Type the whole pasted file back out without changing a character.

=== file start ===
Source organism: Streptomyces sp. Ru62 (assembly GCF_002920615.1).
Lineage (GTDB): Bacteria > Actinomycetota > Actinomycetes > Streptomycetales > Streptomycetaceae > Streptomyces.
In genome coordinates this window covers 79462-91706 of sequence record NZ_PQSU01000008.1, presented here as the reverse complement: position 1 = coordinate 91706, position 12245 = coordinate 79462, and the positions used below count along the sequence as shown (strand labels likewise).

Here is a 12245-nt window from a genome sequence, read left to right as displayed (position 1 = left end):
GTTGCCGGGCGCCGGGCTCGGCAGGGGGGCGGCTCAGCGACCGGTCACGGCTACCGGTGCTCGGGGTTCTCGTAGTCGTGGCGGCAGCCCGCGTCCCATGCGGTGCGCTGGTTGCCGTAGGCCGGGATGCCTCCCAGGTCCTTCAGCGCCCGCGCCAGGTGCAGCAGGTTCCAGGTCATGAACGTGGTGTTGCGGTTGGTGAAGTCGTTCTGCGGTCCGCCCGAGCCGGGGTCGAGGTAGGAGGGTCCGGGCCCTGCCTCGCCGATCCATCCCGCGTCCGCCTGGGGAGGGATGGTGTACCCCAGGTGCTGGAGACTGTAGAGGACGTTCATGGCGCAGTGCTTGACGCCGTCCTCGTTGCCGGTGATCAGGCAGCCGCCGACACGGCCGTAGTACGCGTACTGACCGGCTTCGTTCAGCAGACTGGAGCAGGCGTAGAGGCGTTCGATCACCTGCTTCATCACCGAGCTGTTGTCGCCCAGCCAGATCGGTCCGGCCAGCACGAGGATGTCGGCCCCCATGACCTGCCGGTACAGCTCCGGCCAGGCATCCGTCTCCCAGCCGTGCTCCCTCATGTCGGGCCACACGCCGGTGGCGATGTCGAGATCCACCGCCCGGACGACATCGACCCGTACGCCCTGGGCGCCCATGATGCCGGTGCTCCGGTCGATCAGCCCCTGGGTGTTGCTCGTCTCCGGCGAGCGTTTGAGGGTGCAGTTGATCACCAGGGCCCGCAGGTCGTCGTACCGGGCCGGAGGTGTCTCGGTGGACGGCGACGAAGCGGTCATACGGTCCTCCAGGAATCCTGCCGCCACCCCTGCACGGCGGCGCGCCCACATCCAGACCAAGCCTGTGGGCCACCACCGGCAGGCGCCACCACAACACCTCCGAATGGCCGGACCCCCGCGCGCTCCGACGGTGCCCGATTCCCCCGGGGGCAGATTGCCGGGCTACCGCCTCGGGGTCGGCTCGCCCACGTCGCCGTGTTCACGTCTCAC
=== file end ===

Source organism: Streptomyces sp. Ru62 (assembly GCF_002920615.1).
Lineage (GTDB): Bacteria > Actinomycetota > Actinomycetes > Streptomycetales > Streptomycetaceae > Streptomyces.
In genome coordinates this window covers 79462-91706 of sequence record NZ_PQSU01000008.1, presented here as the reverse complement: position 1 = coordinate 91706, position 12245 = coordinate 79462, and the positions used below count along the sequence as shown (strand labels likewise).

Here is a 12245-nt window from a genome sequence, read left to right as displayed (position 1 = left end):
GTTGCCGGGCGCCGGGCTCGGCAGGGGGGCGGCTCAGCGACCGGTCACGGCTACCGGTGCTCGGGGTTCTCGTAGTCGTGGCGGCAGCCCGCGTCCCATGCGGTGCGCTGGTTGCCGTAGGCCGGGATGCCTCCCAGGTCCTTCAGCGCCCGCGCCAGGTGCAGCAGGTTCCAGGTCATGAACGTGGTGTTGCGGTTGGTGAAGTCGTTCTGCGGTCCGCCCGAGCCGGGGTCGAGGTAGGAGGGTCCGGGCCCTGCCTCGCCGATCCATCCCGCGTCCGCCTGGGGAGGGATGGTGTACCCCAGGTGCTGGAGACTGTAGAGGACGTTCATGGCGCAGTGCTTGACGCCGTCCTCGTTGCCGGTGATCAGGCAGCCGCCGACACGGCCGTAGTACGCGTACTGACCGGCTTCGTTCAGCAGACTGGAGCAGGCGTAGAGGCGTTCGATCACCTGCTTCATCACCGAGCTGTTGTCGCCCAGCCAGATCGGTCCGGCCAGCACGAGGATGTCGGCCCCCATGACCTGCCGGTACAGCTCCGGCCAGGCATCCGTCTCCCAGCCGTGCTCCCTCATGTCGGGCCACACGCCGGTGGCGATGTCGAGATCCACCGCCCGGACGACATCGACCCGTACGCCCTGGGCGCCCATGATGCCGGTGCTCCGGTCGATCAGCCCCTGGGTGTTGCTCGTCTCCGGCGAGCGTTTGAGGGTGCAGTTGATCACCAGGGCCCGCAGGTCGTCGTACCGGGCCGGAGGTGTCTCGGTGGACGGCGACGAAGCGGTCATACGGTCCTCCAGGAATCCTGCCGCCACCCCTGCACGGCGGCGCGCCCACATCCAGACCAAGCCTGTGGGCCACCACCGGCAGGCGCCACCACAACACCTCCGAATGGCCGGACCCCCGCGCGCTCCGACGGTGCCCGATTCCCCCGGGGGCAGATTGCCGGGCTACCGCCTCGGGGTCGGCTCGCCCACGTCGCCGTGTTCACGTCTCAC